- NATHANIEL R
Directed by Garth Jennings.
Featuring the voice talents of Matthew McConaughey, Reese Witherspoon, Scarlett Johansson, Seth MacFarlane, Taron Egerton, Peter Serafinowicz, Tori Kelly, Garth Jennings, Rhea Perlman, Nick Kroll, John C. Reilly, Jennifer Saunders, Nick Offerman, Leslie Jones, and Adam Buxton.
Koala bear Buster Moon (the voice of Matthew McConaughey) is easily the least successful impresario in the theatre world. All his shows flop and, staring bankruptcy in the face, he decides to launch a singing contest. One that attracts a long queue of hopefuls, including a crooning mouse, a heavy metal skunk, a shy singing elephant and a narcissistic pig. But who will win the $100,000 prize?
With Gru and his Minions due to return this summer in Despicable Me 3, Illumination is plugging the gap with new animation, Sing, which borrows heavily from the unlikely combination of Disney and X-Factor.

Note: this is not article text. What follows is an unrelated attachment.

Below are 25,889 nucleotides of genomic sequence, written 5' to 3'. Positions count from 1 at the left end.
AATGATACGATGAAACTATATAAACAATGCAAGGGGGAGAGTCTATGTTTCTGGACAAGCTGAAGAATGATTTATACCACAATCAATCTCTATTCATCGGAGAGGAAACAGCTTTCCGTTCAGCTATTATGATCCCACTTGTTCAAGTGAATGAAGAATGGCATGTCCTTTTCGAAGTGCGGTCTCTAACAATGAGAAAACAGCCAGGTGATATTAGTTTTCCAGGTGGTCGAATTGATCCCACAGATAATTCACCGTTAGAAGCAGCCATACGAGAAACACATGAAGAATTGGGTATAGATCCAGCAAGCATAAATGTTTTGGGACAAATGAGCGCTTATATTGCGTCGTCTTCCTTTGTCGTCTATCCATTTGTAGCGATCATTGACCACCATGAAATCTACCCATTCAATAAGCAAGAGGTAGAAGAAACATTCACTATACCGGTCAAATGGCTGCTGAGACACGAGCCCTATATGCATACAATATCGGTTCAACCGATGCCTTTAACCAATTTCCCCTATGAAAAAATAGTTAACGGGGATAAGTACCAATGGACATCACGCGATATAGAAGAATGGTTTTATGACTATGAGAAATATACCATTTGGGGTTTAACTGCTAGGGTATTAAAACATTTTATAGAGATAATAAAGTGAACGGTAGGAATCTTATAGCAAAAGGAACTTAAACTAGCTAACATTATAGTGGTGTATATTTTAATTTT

In a city populated entirely by animals, loveable »
- Freda Cooper
1919 / B&W / 1:33 Silent Ap / 64 min. / Street Date January 24, 2017 / available through the Olive Films website / 29.98
Cinematography: Joseph H. August
Art direction: Thomas A. Brierley
Titles: Irvin J. Martin
Written by: C. Gardner Sullivan
Directed by: Lambert Hillyer
Last year we were gifted with an excellent Blu-ray of a silent John Ford western, 3 Bad Men, which turned out to be a satisfying sentimental action tale. This month we get a much older silent western that’s almost as interesting. Its star is William S. Hart, the silent icon most of know through a still of a man in a ten-gallon hat brandishing two pistols in a barroom. Hart frequently played gunslingers, but not always. Olive’s presentation of Wagon Tracks sees him »
- Glenn Erickson
15 items from 2017